Removing the Deprioritized & On Hold, that means a 61% completion rate. That's the lower bound of the sweet spot in typical OKR's .6-.7 range. Importantly, most of my high-priority projects scored well, and my mid and low-priority projects were less done. This is as it should be.

I also noticed that I took on A LOT for this year. I had 97 projects compared to my 57 in 2021. Some of that is my getting better at defining smaller-scope projects, but most is simply taking on more. Dropping 10% on project completion (from 71% in 2021 to 61% in 2022) while growing the raw number of projects 70% means I got A LOT more done. Most of my misses were habits and routines where I didn't reach the optimal threshold. That is not sustainable, though, and in 2023 I will look for a more manageable pace.

One of my favorite exercises is to go back through my photos, books, articles, and writings to tease out what felt generative and alive (so as to recreate that in future years). If I take anything away from my annual reviews, I'm a profoundly fortunate man. My life is amazing, and it keeps getting better ...

What's to come in 2023

Every year I pick one word to be my central meditation and guiding force. For 2022 it was diligence and I certainly got better at that. Not exactly where I want to be, but on the right track.

For 2023, I chose refinement. I define refinement as "doing less, better".

Last year I wrote about losing some self-trust that I needed to regain. I have overcome that limitation and now sense deeper into ever greater planes of awareness. Looking ahead, I seek to cultivate that burgeoning awareness and put it to good use with generative feedback loops.

Again, my physical form is my number 1 priority - this time coming back from a tiresome mystery injury. Beyond that, my ranked priority focuses are my professional world, my marriage, and my study of Music. My more generalized high priorities are oriented toward nurturing relations, community development, intellectual pursuits, and parenthood. There is certainly much more when I feel expansive, and when I need to pull back to refine, I know exactly where to look.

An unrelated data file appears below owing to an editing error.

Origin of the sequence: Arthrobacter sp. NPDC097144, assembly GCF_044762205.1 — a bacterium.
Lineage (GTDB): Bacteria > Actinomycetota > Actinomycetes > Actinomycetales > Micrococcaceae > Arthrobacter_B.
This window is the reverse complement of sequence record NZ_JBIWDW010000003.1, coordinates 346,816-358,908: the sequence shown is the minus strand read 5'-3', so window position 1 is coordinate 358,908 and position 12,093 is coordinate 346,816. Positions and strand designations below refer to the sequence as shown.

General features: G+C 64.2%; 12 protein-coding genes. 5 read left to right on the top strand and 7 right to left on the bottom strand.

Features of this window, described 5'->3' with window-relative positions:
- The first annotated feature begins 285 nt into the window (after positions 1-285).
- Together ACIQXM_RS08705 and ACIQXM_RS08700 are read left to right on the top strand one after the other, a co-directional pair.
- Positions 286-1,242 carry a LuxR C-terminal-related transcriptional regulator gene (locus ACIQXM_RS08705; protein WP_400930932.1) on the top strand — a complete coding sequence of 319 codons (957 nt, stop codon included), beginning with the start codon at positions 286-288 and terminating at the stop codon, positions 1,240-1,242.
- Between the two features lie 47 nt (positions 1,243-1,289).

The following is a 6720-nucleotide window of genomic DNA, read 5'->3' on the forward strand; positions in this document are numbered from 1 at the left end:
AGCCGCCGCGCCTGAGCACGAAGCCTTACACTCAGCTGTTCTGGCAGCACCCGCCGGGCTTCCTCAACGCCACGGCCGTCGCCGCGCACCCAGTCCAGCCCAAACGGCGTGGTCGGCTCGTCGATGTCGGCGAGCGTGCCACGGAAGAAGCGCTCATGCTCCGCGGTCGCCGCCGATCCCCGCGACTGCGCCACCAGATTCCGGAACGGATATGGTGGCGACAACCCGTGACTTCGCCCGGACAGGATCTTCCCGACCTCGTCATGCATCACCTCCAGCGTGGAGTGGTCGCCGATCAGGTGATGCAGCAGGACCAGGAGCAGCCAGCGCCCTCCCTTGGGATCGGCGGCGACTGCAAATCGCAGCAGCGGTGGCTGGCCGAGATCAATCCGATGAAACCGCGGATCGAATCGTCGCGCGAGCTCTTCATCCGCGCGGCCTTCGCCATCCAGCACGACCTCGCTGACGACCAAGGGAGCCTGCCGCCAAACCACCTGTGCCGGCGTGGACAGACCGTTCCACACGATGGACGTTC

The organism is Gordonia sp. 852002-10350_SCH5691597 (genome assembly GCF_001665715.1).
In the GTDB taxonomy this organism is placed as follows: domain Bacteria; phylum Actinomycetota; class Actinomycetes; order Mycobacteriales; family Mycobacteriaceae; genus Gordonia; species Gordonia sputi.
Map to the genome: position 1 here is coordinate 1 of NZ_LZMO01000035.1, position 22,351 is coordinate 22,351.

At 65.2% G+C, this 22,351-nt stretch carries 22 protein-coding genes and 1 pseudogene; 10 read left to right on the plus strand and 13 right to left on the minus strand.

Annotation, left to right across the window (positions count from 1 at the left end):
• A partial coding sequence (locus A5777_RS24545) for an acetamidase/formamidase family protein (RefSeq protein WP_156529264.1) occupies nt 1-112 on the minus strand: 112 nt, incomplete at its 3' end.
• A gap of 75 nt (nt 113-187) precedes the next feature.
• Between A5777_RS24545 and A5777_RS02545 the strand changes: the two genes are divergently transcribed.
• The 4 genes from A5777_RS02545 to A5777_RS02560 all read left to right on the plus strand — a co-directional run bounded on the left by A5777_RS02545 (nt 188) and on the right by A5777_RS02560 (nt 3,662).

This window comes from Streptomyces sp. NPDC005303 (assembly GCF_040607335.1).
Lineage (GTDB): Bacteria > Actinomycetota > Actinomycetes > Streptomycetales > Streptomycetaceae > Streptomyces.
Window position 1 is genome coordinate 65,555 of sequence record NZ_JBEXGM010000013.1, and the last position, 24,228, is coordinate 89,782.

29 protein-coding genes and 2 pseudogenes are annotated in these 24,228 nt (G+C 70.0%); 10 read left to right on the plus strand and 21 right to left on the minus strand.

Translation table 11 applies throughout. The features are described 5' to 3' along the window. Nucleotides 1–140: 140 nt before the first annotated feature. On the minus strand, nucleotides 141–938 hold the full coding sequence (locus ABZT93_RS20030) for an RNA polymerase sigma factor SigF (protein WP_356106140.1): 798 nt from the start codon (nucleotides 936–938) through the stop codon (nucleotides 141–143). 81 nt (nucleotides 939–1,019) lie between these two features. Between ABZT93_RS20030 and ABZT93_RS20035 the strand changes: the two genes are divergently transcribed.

Like last year, I started by refining my Value Trees (in Gustin's parlance, life categories, or for BASBers, Areas of Responsibility). Specifically,

  • Retired a handful of Work subcategories for the 3 businesses I closed this year. Also added one new Work category for my new job.
  • Collapsed Plant Life into Stewardship and added Animal Life under Stewardship. These now cleanly capture how I sustain non-human life.
  • Broke out Community into sub-groups so I can clarify where I'm focusing my energies and why.

In my habits section, I more clearly delineated daily, weekly, monthly and quarterly routines. In my projects, I delineated "do" projects from "writing" projects and "event" projects (where I produce an event). The former two I can mostly do alone and the latter requires an entire team and attendees to work well.

Looking ahead, I have notated 134 projects but 38 of them are marked as Overflow so that I know not to get distracted. Of the remaining 96, I have a clear line of sight on rank order so I can be precise and focused on aligning with the man, professional, husband, son, brother, and father I want to be.

Zooming out to zoom zoom

For the second year now, I feel complete and utter peace about the year past and the year to come. Certainly, there was some consternation as I listed all of my desires and projects and had to make hard decisions about things I really want but simply do not have space to focus on.

Having front-loaded that effort, I now have pristine clarity and focus coming into next year. I have a clear standard by which to assess new ideas or opportunities, and I know what those moments will come at the expense of.

This is a pristine example of going slow to go fast. My annual review process took time, energy, and creative throughput. And I gain so much that radically accelerates my capacity in the coming year.

Maybe next year I'll figure out a way to share this rich and meaningful experience with others whom it may serve.

I humbly walk my Thriving path.

May you find your own and Thrive in peace.